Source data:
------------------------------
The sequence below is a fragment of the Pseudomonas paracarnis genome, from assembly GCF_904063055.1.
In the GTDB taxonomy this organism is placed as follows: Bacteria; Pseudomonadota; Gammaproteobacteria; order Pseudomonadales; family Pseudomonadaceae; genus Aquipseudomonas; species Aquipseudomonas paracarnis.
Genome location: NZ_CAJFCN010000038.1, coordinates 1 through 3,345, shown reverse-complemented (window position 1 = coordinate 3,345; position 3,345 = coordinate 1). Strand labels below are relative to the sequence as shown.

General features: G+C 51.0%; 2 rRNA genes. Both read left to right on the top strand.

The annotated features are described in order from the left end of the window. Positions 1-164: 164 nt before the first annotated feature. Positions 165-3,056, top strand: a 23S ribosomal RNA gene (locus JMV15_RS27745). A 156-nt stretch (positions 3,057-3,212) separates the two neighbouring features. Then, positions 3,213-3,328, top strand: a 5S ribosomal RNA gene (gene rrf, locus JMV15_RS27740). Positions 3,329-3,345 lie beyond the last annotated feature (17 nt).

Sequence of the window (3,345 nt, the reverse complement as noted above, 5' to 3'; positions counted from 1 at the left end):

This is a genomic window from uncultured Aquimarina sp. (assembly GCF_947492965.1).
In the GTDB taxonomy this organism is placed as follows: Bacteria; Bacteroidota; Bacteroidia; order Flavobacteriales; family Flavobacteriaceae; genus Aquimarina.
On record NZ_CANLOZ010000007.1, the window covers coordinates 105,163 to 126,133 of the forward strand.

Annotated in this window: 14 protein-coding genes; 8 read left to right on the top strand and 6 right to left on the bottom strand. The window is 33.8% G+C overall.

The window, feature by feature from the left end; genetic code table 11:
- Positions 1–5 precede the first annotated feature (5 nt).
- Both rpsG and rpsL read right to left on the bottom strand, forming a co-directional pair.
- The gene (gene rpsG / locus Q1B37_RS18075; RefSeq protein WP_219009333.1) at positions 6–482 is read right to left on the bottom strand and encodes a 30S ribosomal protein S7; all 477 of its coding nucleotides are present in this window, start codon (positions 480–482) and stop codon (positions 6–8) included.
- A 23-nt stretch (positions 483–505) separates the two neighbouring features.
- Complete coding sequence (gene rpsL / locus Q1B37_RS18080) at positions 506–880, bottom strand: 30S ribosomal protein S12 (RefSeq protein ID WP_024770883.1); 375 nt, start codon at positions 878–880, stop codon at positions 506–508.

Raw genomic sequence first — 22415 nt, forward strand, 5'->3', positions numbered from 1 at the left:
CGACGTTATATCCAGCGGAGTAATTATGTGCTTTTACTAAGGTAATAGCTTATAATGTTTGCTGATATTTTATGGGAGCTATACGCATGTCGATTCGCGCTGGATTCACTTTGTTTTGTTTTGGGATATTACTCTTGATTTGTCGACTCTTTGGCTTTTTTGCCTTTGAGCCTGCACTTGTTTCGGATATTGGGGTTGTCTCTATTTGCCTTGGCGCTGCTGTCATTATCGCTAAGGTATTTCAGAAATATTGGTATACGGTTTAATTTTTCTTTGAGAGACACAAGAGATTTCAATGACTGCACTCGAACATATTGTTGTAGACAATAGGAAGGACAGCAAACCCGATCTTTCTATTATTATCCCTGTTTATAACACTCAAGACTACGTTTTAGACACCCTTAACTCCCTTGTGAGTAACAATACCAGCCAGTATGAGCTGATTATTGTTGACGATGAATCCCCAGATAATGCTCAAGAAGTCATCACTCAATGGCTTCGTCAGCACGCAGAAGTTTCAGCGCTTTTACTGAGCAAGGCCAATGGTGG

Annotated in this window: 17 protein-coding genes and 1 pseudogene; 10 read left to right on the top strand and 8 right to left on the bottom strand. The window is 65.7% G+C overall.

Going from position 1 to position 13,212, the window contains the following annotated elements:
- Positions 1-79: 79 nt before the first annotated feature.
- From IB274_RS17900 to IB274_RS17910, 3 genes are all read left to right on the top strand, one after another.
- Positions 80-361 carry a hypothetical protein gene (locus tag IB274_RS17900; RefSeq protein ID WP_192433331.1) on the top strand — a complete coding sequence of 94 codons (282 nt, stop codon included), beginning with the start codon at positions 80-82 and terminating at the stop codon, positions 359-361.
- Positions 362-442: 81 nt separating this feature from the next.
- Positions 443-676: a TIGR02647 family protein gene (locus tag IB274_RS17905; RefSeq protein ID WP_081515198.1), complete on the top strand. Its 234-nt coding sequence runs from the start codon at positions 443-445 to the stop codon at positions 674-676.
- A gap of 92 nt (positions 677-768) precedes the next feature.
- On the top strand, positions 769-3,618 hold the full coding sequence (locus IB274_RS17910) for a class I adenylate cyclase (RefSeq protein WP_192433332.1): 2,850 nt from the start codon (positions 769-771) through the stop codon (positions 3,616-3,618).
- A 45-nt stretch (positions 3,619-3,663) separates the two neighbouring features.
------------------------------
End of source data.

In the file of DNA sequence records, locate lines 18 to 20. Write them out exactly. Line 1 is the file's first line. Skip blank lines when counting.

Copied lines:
CGACGTTATATCCAGCGGAGTAATTATGTGCTTTTACTAAGGTAATAGCTTATAATGTTTGCTGATATTTTATGGGAGCTATACGCATGTCGATTCGCGCTGGATTCACTTTGTTTTGTTTTGGGATATTACTCTTGATTTGTCGACTCTTTGGCTTTTTTGCCTTTGAGCCTGCACTTGTTTCGGATATTGGGGTTGTCTCTATTTGCCTTGGCGCTGCTGTCATTATCGCTAAGGTATTTCAGAAATATTGGTATACGGTTTAATTTTTCTTTGAGAGACACAAGAGATTTCAATGACTGCACTCGAACATATTGTTGTAGACAATAGGAAGGACAGCAAACCCGATCTTTCTATTATTATCCCTGTTTATAACACTCAAGACTACGTTTTAGACACCCTTAACTCCCTTGTGAGTAACAATACCAGCCAGTATGAGCTGATTATTGTTGACGATGAATCCCCAGATAATGCTCAAGAAGTCATCACTCAATGGCTTCGTCAGCACGCAGAAGTTTCAGCGCTTTTACTGAGCAAGGCCAATGGTGG

Annotated in this window: 17 protein-coding genes and 1 pseudogene; 10 read left to right on the top strand and 8 right to left on the bottom strand. The window is 65.7% G+C overall.

Going from position 1 to position 13,212, the window contains the following annotated elements: